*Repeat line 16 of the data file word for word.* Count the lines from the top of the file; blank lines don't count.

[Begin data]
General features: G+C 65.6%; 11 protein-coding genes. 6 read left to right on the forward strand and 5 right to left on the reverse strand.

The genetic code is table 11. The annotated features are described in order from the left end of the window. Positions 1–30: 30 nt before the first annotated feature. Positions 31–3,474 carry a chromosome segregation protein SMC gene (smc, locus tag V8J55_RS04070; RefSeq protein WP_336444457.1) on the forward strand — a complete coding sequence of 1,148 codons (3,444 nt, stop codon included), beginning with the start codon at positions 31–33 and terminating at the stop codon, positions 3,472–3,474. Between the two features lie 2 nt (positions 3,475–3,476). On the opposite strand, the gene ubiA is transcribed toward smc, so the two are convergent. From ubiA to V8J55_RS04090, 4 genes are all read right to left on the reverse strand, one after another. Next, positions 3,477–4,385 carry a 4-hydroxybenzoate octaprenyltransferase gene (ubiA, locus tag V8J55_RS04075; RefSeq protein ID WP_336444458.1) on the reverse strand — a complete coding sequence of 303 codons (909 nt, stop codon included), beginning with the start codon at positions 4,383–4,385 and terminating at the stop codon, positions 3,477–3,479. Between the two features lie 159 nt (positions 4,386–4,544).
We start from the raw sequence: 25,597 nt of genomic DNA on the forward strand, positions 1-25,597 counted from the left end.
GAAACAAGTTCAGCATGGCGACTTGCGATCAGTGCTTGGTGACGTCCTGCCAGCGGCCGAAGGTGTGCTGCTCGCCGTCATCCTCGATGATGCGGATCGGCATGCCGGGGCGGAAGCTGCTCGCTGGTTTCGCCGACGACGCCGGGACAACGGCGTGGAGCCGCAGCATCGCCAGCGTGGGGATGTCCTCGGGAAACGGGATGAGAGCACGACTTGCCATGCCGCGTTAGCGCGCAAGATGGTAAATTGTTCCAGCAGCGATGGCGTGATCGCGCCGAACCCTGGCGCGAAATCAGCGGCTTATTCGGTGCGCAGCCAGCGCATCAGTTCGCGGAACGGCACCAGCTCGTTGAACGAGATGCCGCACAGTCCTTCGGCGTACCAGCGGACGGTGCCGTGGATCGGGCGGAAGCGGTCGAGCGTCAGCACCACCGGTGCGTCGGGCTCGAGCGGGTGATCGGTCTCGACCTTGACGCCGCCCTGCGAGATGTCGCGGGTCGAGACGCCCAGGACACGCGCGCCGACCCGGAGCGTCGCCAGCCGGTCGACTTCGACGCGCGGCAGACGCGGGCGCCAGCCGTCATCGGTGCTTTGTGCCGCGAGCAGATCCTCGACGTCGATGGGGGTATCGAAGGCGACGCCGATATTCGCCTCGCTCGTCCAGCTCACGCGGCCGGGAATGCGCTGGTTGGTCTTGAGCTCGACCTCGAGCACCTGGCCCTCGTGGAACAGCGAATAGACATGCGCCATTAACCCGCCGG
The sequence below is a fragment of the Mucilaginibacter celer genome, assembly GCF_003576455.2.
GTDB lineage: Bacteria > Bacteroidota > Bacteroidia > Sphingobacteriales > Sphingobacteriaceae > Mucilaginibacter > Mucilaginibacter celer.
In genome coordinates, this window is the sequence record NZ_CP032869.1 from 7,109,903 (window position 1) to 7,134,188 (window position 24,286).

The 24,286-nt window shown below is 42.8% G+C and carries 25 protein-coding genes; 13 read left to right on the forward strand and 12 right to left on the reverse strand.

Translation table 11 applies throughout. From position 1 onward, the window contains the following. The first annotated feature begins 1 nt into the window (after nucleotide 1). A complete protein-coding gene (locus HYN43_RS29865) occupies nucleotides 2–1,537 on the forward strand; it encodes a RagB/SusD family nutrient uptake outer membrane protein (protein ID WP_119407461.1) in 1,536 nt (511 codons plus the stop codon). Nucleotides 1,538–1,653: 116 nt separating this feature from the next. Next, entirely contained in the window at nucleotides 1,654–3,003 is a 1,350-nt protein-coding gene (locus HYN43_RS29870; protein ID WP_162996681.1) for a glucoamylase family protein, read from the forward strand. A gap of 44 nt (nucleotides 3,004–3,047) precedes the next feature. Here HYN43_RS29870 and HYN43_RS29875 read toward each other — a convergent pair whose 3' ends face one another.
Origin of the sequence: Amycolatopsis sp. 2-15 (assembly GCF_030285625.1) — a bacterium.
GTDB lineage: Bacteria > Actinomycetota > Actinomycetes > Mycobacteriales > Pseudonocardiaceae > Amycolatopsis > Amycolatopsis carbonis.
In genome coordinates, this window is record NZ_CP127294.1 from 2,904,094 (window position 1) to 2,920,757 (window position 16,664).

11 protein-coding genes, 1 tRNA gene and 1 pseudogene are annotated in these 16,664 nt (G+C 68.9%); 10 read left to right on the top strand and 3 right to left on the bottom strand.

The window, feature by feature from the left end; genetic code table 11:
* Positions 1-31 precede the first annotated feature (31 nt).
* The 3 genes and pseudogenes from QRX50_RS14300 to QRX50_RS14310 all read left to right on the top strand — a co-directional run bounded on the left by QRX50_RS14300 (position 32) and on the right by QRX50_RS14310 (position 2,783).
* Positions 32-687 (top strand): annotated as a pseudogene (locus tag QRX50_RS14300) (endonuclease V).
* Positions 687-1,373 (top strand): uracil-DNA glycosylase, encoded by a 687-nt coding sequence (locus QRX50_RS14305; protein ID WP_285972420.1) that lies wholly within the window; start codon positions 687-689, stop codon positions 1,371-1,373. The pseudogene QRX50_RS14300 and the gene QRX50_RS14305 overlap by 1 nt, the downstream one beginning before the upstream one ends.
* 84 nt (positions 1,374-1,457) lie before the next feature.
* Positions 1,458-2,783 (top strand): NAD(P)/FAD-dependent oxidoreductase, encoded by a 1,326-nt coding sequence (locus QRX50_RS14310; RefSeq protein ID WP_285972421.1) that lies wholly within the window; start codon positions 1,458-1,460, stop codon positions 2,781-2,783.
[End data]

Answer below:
* The 3 genes and pseudogenes from QRX50_RS14300 to QRX50_RS14310 all read left to right on the top strand — a co-directional run bounded on the left by QRX50_RS14300 (position 32) and on the right by QRX50_RS14310 (position 2,783).